Next: the steaks. JB wanted to christen our brand new Weber One-Touch grill with the best, so he bought two HUGE rib-eyes from Grazin’ Angus Acres, the primo meat purveyor at our neighborhood farmer’s market. Following this recipe for Cowboy Rib Eye from Saveur, he gave our steaks a sticky, caramelized crust and mild, sweet/spicy flavor. It was excellent. Note: It’s all about the rub, but if you can’t find the guajillo and pasilla chiles that it calls for (we couldn’t), just forget them. All will be wonderful, still.

Lastly: the salad. Bean salad is a summer staple in our home, though no two bean salads that I make are ever the same. This one stars cranberry beans and is served over a bed of arugula that’s been dressed with the bean salad juices/vinaigrette. Here, like this:

CRANBERRY BEAN SALAD

2 cups cranberry beans, soaked for 4 hours, then boiled for 30 minutes until soft, but not mushy

3 celery stalks, with leaves, diced

2 green onions, diced

1 clove of garlic, minced

1 cup fresh parsley, roughly chopped

the juice of 1 lemon

1/3 cup red wine vinegar

2/3 cups olive oil

1 tsp red chili flakes

salt and pepper to taste

3-4 cups fresh arugula

In a large bowl, toss the beans, celery, green onions, parsley, and garlic. Add the chili flakes and lemon juice and toss again. Add the red wine vinegar and olive oil, and toss. Add salt and pepper, to taste. Cover and let the bean salad sit at room temperature for 1 hour, stirring occasionally, until the vinaigrette thickens and coats the beans with ease.

Remove some, but not all, of the vinaigrette from the bottom of the bean salad bowl. Toss as much or as little as you like with the arugula. Plate the arugula first, then place generous spoonful of the bean salad on top of the glossy greens.

It’s really simple, and the bean salad only gets better with time. In fact, it’s actually better the next day, so I suggest making it in bulk.

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Filed under Cooking Chronicles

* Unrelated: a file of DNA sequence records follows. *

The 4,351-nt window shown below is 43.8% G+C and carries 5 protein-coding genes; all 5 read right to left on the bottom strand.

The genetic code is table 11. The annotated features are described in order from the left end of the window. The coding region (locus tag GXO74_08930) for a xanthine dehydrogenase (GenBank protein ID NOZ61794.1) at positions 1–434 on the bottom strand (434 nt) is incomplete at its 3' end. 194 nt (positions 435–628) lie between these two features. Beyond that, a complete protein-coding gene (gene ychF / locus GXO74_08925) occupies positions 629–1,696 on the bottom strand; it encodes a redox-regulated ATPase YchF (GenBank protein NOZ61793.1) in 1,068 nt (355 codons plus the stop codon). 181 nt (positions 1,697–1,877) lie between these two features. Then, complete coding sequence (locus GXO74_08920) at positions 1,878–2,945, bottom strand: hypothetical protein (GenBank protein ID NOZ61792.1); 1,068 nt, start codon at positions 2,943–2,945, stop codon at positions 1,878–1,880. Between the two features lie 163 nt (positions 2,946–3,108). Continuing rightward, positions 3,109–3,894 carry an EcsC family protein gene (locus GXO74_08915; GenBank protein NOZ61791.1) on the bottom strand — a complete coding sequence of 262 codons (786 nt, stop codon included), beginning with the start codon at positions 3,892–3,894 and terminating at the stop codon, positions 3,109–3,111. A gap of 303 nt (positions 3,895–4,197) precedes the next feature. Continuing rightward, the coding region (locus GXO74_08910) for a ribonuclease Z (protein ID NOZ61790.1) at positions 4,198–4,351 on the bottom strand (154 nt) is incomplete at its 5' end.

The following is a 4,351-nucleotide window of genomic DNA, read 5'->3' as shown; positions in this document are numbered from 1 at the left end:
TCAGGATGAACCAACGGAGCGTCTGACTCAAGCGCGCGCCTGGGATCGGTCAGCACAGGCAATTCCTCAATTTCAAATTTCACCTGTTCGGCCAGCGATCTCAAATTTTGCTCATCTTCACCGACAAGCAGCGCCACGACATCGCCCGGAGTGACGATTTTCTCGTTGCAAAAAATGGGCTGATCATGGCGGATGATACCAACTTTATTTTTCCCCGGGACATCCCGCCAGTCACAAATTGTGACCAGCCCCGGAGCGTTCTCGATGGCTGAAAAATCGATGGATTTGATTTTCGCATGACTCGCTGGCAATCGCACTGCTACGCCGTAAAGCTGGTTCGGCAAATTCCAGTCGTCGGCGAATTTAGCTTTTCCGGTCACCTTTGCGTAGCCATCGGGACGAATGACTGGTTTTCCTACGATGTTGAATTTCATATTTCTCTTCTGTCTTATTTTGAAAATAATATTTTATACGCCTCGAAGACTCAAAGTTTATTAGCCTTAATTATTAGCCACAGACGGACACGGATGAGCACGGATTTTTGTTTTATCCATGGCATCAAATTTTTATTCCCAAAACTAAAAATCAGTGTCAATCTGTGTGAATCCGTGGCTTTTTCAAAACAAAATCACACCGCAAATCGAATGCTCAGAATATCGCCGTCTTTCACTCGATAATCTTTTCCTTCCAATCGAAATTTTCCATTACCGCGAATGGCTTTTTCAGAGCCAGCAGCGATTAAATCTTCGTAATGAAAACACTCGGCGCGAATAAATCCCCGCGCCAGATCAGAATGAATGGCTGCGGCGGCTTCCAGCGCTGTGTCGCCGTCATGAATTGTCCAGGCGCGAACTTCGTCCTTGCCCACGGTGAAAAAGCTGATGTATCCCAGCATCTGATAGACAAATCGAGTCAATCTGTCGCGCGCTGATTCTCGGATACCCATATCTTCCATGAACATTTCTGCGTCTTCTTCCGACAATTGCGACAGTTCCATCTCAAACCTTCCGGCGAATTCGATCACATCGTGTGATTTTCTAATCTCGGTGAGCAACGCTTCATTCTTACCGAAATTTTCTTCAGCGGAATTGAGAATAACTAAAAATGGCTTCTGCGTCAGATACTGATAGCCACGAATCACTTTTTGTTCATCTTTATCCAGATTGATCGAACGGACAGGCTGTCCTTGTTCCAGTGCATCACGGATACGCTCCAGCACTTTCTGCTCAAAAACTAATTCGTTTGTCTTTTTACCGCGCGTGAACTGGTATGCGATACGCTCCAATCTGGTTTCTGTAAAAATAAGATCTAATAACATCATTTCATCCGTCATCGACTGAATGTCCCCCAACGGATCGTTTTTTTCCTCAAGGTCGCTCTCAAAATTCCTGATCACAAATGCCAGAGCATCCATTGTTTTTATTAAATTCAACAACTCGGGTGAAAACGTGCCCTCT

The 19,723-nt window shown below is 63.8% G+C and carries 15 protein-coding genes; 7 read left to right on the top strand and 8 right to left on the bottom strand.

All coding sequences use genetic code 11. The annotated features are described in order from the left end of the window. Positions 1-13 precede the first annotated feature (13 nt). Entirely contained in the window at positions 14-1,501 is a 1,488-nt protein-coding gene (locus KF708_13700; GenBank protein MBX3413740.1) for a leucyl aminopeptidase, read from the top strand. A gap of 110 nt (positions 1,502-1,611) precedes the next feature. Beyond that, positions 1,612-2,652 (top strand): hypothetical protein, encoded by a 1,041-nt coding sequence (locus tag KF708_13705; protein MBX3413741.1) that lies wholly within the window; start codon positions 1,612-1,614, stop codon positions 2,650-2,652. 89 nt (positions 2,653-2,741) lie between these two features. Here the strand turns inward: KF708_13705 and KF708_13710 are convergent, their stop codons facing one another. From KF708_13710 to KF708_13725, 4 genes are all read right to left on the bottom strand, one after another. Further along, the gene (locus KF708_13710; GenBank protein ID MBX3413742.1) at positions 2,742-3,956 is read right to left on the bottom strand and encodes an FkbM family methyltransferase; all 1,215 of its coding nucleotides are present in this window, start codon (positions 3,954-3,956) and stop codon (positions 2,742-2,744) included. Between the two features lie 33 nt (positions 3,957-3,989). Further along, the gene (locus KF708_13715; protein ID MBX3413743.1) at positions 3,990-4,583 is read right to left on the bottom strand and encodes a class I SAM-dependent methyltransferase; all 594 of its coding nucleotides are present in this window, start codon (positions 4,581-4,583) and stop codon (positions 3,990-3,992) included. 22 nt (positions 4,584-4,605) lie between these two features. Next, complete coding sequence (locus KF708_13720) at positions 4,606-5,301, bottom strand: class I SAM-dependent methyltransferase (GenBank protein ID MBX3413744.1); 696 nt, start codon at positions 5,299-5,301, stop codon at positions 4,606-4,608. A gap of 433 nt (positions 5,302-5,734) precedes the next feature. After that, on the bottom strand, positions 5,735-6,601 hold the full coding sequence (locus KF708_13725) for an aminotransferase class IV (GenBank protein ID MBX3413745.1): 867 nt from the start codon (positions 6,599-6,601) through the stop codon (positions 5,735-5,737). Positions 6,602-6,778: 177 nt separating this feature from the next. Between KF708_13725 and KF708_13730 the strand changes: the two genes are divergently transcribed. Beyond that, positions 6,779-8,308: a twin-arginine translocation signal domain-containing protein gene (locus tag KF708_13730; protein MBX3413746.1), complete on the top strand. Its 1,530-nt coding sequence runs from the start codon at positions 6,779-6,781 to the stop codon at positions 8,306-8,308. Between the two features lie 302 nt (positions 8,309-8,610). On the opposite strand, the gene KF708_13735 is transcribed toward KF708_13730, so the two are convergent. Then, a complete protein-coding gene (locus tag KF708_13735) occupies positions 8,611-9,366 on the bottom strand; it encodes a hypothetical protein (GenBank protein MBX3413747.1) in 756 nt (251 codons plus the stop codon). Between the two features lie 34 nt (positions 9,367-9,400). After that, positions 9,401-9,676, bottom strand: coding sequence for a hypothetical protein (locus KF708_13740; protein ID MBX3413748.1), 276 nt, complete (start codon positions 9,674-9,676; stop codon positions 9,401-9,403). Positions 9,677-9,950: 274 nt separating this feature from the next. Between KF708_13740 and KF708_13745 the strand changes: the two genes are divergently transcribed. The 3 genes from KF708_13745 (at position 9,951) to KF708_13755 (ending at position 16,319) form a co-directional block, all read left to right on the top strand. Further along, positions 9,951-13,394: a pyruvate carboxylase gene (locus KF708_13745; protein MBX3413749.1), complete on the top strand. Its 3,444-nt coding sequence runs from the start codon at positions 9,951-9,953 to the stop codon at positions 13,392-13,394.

From Seed to Salad

From JH:

This is the post I’ve been waiting for…

fresh-picked garden arugula and rosemary

act 1: fresh-picked H&O garden arugula (and rosemary)

H&O arugula with lemon juice and olive oil

act 2: H&O arugula salad

The joy of eating food that I’d grown from seed was extreme––a perfect first. How did it taste, you ask? I’ll tell you, it tasted exquisite. It was peppery and bitter and earthy, and so fresh and flavorful and healthy. Eating it raw stung my tongue a little––it’s that kind of arugula. Just a splash of lemon juice and olive oil was all it needed.

Care for a flashback? Click here.

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Filed under Cooking Chronicles, Do It Yourself, Gardening, The Growth of a Garden

Would You Believe This Is NYC?

From JH:

right in my own backyard

right in my own backyard

If you shift the focus upwards you’ll see a whole mess of things––chain-link fences, fire escapes, telephone wires, cement––but the scene in this frame is real, and in my backyard, and the product of a lot of hard work, the memories of which simply dissolve into the peaceful, lavender-blue color of these Scabiosa ‘Blue Diamonds’ (a.k.a “pincushion flowers”) when I look at them.

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Filed under Flora, Gardening, The Growth of a Garden